Would you give a person a second chance and/or forgive?

This question popped up in my mind today as I thought about many different crimes committed in the society today.

A lot of people are affected by one person's "act of rage" or "mistake" and they come in different categories.

For example the person who after a drunken night out attacks an innocent bystander. Think of it, not only is the family of the victim affected, but also the family of the perpetrator.

Time and time again I have heard instances where the perpetrators says they cannot remember what happened and that they are really sorry about the offence they commited.

There are some factors to consider here:-

If the attack involved the police, then the perpetrator would have to face the consequences of the attack. He or she would have to face the law and receive whatever punishment the law lays down.

In most cases, the law will not be able to give a "second chance", by saying go home and do not commit this offence again. Having said that, there are some instances where the judge would take into consideration the previous good character of a person and allow them off on a slightly lower punishment/sentence.

Going back to the family of the perpetrator, if this is something they are used to seeing i.e. getting drunk and doing stupid things, then there might come a time when they run out of giving second, third, fourth or even more chances. The family would expect the perpetrator to express genuine remorse by either desisting from such activities or by seeking professional help.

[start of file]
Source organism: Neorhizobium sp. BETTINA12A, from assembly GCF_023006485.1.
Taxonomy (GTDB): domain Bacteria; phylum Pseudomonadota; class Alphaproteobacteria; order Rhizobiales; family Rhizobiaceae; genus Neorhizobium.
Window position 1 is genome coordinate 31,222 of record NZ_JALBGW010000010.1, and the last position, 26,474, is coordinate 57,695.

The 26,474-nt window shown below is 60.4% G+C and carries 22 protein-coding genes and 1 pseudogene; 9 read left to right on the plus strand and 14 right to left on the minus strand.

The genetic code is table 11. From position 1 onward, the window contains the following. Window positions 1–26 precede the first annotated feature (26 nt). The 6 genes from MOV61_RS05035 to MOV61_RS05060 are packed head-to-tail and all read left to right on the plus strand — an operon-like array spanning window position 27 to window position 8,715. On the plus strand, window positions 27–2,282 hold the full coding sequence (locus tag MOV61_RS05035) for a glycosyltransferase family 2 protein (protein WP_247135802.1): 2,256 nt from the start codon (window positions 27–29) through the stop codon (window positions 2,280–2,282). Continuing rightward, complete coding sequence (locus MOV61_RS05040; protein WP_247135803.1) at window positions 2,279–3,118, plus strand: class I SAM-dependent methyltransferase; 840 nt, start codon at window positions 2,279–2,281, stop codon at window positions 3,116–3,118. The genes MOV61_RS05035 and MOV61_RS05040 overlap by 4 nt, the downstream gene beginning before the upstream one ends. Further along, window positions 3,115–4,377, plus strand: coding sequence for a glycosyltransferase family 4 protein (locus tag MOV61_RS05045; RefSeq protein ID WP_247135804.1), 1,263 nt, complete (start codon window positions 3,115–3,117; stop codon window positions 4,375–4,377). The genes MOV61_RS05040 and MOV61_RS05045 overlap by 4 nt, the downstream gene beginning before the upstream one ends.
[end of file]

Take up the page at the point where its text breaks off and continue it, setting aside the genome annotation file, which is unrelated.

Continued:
It is much more easier for the family of the perpetrator to offer second chances and forgiveness. There is this saying that "blood is thicker than water". No matter how many times your son or daughter does something wrong or bad, you would almost always find it in your heart to forgive.

For the family of the victim however, this is a different matter. A member of their family has been harmed by a complete stranger and the last thing on their mind is to stretch their hands out to shake the perpetrator and say we forgive you.

What would be paramount on their minds is to see that the victim is well and will be okay.

What about the victim - would he or she be prepared to forget what happened and move on or would they insist that justice be served?

It is very easy for people not affected by the whole incident to say they would either forgive or not forgive, but the reality is that most people would not know what they would do until they find themselves in similar situations.

So I ask this question again, would you be able to offer a person a second chance or forgive?